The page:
The gate finally opened a considerable gap and the villagers roared even more, as if they had just captured the king himself. Faren closed his eyes tightly, feeling the sweat running down his back under his armor.

– Go.

The king's voice was peaceful, sounding like a father releasing his son for a long journey to a distant land. Faren shook his head like an angry horse.

– No. I have sworn to protect you with my life. If my death is a consequence of this, it will be one embraced with virtue and loyalty.

Moreover, that was not an order, not exactly...

– Faren, this is an order. Go.

Faren took a deep, loud breath, drew his sword and took two steps towards his king, facing him with fury and determination, raising his sword. The king watched in astonishment all the rapid and steady movements, and watched the sword falling to the roof of a lower tower that served as storage for the stables' tools. He closed his eyes and sighed. He knew Faren was stubborn, but not that stubborn.

– Was the drama really necessary?

Faren lifted his chin proudly and ignored the king's jocose tone.

– I may ask the same, my king.

The guards now shouted for the formation of a human barrier to contain those who had already managed to get through the axe-broken gate.

The king pinched the top of his nose, a vein protruding from his temple.

– If only I could be sure that my wife and the others are safe.

– The only ones who know the passage are us, Konstantin, Arian and Mikele. And none of the children knew, so there was no way they could have talked their way through it. Even those in Habichtsburg don't know how we will get there safely.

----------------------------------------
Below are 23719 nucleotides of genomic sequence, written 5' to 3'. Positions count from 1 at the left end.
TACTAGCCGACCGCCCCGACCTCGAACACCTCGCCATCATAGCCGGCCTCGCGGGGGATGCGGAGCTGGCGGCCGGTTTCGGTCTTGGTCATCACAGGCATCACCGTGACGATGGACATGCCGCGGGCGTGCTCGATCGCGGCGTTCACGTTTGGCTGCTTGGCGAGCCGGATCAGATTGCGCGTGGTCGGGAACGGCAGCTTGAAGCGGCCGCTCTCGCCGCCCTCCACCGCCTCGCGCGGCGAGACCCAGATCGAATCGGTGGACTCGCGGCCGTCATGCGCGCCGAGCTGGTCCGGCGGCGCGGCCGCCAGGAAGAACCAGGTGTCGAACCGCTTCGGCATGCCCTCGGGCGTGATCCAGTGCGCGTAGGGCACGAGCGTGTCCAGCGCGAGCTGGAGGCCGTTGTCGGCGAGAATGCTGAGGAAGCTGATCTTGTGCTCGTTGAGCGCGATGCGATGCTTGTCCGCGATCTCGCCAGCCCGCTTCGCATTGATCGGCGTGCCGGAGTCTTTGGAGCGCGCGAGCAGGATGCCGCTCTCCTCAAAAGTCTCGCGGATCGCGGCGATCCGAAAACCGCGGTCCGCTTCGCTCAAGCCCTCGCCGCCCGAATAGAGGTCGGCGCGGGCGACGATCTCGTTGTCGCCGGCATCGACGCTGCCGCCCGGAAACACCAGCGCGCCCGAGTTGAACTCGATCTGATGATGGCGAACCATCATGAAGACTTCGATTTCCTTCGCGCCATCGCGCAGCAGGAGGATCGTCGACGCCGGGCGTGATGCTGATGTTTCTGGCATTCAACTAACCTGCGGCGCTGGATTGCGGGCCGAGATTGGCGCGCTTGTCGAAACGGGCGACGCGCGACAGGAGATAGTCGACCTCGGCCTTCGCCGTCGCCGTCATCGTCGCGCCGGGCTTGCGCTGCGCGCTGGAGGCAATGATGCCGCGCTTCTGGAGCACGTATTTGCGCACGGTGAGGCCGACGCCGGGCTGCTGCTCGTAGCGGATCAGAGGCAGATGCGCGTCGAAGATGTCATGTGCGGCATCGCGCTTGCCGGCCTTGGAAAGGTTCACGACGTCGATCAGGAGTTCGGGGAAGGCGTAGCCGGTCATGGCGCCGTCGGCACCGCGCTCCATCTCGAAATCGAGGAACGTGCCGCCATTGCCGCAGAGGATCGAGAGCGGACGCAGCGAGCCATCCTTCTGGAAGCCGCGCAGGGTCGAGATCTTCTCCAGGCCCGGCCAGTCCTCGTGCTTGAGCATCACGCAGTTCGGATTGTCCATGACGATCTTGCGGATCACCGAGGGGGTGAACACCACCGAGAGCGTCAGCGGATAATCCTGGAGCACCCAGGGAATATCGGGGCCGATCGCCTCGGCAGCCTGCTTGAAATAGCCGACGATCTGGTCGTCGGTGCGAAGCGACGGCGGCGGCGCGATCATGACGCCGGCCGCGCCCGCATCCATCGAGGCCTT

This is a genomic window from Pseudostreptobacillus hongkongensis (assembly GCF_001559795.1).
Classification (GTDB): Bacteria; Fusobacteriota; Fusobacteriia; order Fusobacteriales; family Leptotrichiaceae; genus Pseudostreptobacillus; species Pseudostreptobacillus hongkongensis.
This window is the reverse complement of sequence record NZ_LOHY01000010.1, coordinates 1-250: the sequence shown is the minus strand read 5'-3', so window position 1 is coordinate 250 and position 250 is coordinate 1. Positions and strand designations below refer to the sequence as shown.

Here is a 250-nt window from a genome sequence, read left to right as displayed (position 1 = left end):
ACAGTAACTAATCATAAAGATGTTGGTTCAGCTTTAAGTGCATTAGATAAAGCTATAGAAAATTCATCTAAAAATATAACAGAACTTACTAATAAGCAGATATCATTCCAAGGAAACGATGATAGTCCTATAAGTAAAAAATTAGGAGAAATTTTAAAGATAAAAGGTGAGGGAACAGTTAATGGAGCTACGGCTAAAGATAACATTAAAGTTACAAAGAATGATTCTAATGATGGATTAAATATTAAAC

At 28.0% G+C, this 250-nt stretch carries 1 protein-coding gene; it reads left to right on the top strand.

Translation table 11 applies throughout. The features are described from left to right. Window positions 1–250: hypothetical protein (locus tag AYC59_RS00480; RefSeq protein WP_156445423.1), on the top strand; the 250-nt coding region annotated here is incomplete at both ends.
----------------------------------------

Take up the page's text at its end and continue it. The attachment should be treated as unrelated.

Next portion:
– Yes. He seemed to me to be even a little skeptical that we could pull off such a feat, – he shrugged so lightly that Faren didn't even notice. – Maybe that's exactly why he supported us, because he didn't think we would make it out of here.

– Why do we still talk as if the two of us were with them?

The two of them got silent. The wind was blowing the last chills of winter, and the smell of the pine trees invaded the king's room in a much friendlier way than the rumble of the fight below. Both the king and the guard stood silently by the window, calculating how long it would take for the castle guard to appease the villagers' wrath or for the villagers to storm all the rooms until they found the king.

– Even if the guard resists and the villagers don't advance any further for the day, won't your Majesty follow through the passage?

–Their anger does not come from my person, nor my title, Faren. You know that very well. It is neither anger nor hatred what we see down there and hear from up here. Those people are afraid. A legitimate fear of me and my family, and I can't blame them for any of it.